Teachers as Researchers

The findings from the annual MetLife Survey of the American Teacher have arrived.  This year's focus speaks to the responsibilities and challenges facing our schools' leaders.  Again this year, teacher satisfaction ratings are declining, and they have been in this state of decline since 2008.  Not surprisingly, less satisfied teachers were more likely to be found in schools where investments in professional learning and time for teacher collaboration had decreased. 

At the same time, Stephanie Hirsch (Executive Director of NCLE Stakeholder Learning Forward) notes in her recent PD Watch blog, "the increase in teachers assuming leadership roles of all kinds tells me we have an opportunity to leverage practitioner expertise and shared responsibility."

Educators hunger for opportunities to learn and grow, and the stories about our own pursuits as lifelong learners rarely get told--particularly when that learning is led by the practitioners. So today, we spotlight one of many great stories of professional learning and collaboration present on the Literacy in Learning Exchange.

What follows is the first of a series of blog entries written and posted by the Eastern Michigan Writing Project's team of teacher researchers where they introduce their plans to document their collaborative learning process over the course of the year through video. 

Introducing Our Year-Long Journey of Teacher Research
Written by Cathy Fleischer and the EMWP Teacher Researchers
Originally posted June 1, 2012

Welcome to the Eastern Michigan Writing Project Teacher Research Group!  We are a group of K-college teachers who are committed to inquiring into our teaching—raising questions that intrigue us as individuals, studying our questions over the course of a year by collecting data (like field notes or interviews or surveys or samples of student work) and analyzing that data, and finding ways to go public with our findings.  Most of all, we are committed to changing our practice:  to puzzling out what we can do better to help our students' learning and putting into action what we discover.

While we pursue individual questions, we come together once a month to talk about our progress.  We meet in the home of one of our members and, over pizza and wine and juice, we talk about our research studies.  Because we come from different schools and districts (more on that in a minute), some of us commute long distances to be a part of the group—over an hour in one case.  But what the group offers us makes it worth it—even in snowy Michigan winters, when, after a long day at school, it seems almost too much to get in the car again and drive to yet another meeting.  But these meetings sustain us in an important way.  Unlike too many of our "regular" school meetings, we gain energy and renewal from these meetings:  sometimes at the end of the night, the host literally has to kick us out, since we could keep talking for hours!group photo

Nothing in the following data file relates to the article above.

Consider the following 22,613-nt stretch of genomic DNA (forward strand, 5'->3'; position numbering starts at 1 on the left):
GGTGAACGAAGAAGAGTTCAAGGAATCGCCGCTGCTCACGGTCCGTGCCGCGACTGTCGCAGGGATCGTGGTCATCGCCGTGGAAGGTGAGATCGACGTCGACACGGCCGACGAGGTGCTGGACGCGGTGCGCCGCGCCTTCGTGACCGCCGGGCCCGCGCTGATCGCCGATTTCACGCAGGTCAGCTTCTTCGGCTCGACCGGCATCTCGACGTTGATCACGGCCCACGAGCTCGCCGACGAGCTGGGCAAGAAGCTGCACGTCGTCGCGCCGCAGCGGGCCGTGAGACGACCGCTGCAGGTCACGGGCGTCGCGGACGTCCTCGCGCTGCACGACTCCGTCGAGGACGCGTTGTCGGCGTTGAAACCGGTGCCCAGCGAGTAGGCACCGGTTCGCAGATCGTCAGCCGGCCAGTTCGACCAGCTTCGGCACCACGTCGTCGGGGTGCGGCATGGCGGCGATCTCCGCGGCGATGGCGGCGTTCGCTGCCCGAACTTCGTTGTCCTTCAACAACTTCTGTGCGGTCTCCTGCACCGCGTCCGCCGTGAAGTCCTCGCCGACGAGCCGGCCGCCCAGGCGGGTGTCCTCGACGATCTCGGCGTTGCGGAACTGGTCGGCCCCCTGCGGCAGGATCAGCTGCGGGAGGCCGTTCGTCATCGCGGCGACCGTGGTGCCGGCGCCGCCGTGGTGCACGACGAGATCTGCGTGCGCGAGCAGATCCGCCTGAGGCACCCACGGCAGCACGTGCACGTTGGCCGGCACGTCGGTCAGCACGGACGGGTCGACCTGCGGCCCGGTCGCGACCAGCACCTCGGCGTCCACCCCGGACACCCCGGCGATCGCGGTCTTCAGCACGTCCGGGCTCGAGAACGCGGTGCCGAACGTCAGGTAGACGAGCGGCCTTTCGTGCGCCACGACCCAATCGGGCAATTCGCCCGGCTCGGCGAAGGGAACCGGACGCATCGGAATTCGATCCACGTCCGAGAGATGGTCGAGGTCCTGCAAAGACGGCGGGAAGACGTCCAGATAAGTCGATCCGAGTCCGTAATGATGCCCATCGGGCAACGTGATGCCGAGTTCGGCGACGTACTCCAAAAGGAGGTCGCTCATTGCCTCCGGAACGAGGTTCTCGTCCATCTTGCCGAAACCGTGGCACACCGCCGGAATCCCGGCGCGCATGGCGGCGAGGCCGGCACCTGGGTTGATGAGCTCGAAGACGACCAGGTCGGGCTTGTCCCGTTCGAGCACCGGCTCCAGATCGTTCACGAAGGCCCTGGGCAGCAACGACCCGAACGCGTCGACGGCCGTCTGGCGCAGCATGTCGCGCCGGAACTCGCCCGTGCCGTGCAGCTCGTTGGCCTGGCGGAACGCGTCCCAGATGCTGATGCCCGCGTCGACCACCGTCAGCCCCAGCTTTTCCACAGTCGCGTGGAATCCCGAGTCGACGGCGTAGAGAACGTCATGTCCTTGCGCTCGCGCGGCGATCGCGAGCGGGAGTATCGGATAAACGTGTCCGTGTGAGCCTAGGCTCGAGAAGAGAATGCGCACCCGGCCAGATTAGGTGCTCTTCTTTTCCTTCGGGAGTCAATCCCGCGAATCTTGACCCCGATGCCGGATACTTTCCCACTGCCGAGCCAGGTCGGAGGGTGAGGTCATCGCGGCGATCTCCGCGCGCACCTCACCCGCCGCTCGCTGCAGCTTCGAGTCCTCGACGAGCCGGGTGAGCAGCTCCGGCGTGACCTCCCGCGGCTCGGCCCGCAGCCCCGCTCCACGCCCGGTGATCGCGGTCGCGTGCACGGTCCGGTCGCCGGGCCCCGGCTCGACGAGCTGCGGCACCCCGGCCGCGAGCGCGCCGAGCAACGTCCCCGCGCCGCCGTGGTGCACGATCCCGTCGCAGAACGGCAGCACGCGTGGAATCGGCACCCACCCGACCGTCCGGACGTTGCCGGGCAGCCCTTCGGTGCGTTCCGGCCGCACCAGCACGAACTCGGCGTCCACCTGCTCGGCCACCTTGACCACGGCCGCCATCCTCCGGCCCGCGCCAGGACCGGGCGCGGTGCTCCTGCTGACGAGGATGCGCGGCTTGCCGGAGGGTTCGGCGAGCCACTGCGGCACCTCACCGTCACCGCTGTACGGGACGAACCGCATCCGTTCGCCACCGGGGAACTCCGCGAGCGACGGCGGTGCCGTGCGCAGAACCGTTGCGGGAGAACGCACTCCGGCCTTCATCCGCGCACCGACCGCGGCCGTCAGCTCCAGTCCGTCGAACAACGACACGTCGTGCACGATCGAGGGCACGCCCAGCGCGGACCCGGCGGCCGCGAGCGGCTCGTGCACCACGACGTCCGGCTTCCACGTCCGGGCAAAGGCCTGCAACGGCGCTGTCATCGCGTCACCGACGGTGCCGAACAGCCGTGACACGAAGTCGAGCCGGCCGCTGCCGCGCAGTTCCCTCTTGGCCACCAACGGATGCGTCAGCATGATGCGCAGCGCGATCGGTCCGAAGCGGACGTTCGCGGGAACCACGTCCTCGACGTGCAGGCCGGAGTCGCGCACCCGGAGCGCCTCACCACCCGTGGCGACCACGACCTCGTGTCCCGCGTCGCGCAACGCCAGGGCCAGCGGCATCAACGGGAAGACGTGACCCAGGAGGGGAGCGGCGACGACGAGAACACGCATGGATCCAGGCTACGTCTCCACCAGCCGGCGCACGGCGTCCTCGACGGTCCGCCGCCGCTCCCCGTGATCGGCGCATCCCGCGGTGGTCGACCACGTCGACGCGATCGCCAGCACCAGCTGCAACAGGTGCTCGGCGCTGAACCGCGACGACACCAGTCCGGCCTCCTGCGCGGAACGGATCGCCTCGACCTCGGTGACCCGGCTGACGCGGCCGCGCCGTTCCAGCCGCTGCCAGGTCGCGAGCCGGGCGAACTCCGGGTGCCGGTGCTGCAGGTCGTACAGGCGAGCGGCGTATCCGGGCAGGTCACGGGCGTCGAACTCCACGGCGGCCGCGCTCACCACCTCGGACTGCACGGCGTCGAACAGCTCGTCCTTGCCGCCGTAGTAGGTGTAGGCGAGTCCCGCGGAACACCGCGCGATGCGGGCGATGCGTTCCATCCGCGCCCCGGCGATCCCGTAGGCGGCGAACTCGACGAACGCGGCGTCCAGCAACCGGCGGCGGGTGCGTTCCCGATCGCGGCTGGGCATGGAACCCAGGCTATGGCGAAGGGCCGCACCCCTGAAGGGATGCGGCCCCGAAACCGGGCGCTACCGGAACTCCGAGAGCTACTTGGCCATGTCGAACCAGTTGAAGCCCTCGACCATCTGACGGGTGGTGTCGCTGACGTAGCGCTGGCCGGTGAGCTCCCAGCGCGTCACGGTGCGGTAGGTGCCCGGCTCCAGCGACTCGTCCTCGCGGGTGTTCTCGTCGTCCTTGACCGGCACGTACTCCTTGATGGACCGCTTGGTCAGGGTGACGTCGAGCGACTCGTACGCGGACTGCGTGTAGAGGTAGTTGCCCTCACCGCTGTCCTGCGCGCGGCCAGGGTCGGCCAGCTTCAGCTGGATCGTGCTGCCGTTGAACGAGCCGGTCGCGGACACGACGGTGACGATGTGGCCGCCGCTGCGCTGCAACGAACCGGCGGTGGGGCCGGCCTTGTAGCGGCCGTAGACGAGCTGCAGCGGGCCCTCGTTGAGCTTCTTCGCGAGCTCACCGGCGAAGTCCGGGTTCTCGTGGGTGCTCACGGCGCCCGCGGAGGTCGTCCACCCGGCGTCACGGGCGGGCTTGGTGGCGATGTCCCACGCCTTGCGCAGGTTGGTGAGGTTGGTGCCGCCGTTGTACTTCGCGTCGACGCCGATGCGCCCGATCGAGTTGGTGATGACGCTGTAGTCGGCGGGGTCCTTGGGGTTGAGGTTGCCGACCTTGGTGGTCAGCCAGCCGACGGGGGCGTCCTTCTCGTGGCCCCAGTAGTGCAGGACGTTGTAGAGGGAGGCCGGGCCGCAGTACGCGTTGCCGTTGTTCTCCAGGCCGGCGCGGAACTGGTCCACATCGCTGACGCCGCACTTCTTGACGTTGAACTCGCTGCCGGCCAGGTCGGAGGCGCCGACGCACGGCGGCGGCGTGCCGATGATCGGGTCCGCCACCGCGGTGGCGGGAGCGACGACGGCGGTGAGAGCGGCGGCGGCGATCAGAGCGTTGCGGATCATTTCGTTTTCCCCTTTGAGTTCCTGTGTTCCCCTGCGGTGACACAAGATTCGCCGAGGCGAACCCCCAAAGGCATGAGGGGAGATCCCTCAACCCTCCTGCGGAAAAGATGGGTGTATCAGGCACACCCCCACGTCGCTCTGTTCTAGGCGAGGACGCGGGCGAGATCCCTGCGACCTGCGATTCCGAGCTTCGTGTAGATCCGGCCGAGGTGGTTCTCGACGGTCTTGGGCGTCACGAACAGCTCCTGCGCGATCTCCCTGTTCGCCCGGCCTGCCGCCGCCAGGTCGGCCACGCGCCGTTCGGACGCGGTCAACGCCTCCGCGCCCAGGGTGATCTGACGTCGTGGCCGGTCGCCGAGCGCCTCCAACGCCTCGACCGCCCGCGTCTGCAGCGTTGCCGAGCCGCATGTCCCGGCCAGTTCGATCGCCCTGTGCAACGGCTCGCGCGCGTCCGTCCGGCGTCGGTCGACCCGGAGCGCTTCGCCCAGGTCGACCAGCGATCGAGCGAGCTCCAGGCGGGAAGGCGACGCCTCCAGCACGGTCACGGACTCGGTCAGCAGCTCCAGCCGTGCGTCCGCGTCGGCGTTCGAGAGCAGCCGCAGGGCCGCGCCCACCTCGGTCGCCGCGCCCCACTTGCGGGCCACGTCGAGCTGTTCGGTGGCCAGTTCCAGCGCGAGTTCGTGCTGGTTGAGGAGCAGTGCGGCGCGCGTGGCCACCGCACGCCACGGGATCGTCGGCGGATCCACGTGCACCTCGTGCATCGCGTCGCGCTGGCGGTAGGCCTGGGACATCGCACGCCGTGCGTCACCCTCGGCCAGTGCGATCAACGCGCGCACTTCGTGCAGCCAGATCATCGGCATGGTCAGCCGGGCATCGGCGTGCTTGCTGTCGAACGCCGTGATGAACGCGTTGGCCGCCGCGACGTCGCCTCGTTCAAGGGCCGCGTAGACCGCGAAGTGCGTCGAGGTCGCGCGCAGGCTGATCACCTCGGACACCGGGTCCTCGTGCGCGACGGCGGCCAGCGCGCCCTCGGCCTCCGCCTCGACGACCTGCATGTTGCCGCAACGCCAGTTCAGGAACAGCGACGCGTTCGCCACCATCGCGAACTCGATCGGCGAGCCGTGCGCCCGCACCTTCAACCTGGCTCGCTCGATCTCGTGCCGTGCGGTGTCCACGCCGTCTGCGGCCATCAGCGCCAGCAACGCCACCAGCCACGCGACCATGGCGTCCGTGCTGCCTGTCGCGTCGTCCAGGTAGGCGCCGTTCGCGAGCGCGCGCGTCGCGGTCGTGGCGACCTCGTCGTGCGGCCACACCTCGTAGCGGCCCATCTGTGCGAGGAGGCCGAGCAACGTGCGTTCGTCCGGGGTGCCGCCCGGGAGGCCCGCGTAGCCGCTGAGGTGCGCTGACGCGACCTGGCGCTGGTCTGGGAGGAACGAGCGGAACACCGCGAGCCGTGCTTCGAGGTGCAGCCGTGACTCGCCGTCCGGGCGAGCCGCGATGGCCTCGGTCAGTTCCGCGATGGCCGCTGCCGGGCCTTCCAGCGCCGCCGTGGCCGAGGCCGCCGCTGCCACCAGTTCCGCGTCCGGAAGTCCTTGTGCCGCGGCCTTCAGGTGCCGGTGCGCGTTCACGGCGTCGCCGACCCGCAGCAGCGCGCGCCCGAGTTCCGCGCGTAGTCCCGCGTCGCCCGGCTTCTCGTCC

We've made some big changes in our individual teaching over the years, and we know our participation in this group has helped make that possible. Because we teach in different schools and different districts, we approach our conversations and our research projects differently than we would if we were in a school-based Professional Learning Community or another kind of Community of Practice.  This year, through video and written reflections on our meetings, we want to document for ourselves and for you how this group works.

And so, we invite you to follow our journey this year.  Each week or so we’ll share a new blog post that updates you on our progress, links you to some video of our meetings, and refers you to some readings about teacher research.  We hope you’ll ask us questions and let us know what you think.

Going public with our research in this way is something we believe in strongly—but we know it’s not without risks.  As we share our honest reflections on our teaching and our students’ learning, we’re revealing a lot about ourselves as teachers.  We think it’s important to demonstrate to others how we do that, but we also ask that you read these postings and watch these videos in the spirit in which we share:  If we want true change in schools, we have to be honest in our strivings to become better at what we do. 

"Follow" the Eastern Michigan Writing Project Teacher Research Group to read more about their learning journey.  Many teams have joined this NCLE network and are encouraging followers.  Join this network and contribute to this joint learning process by posting comments and questions in relation to the reflections and artifacts shared within the groups.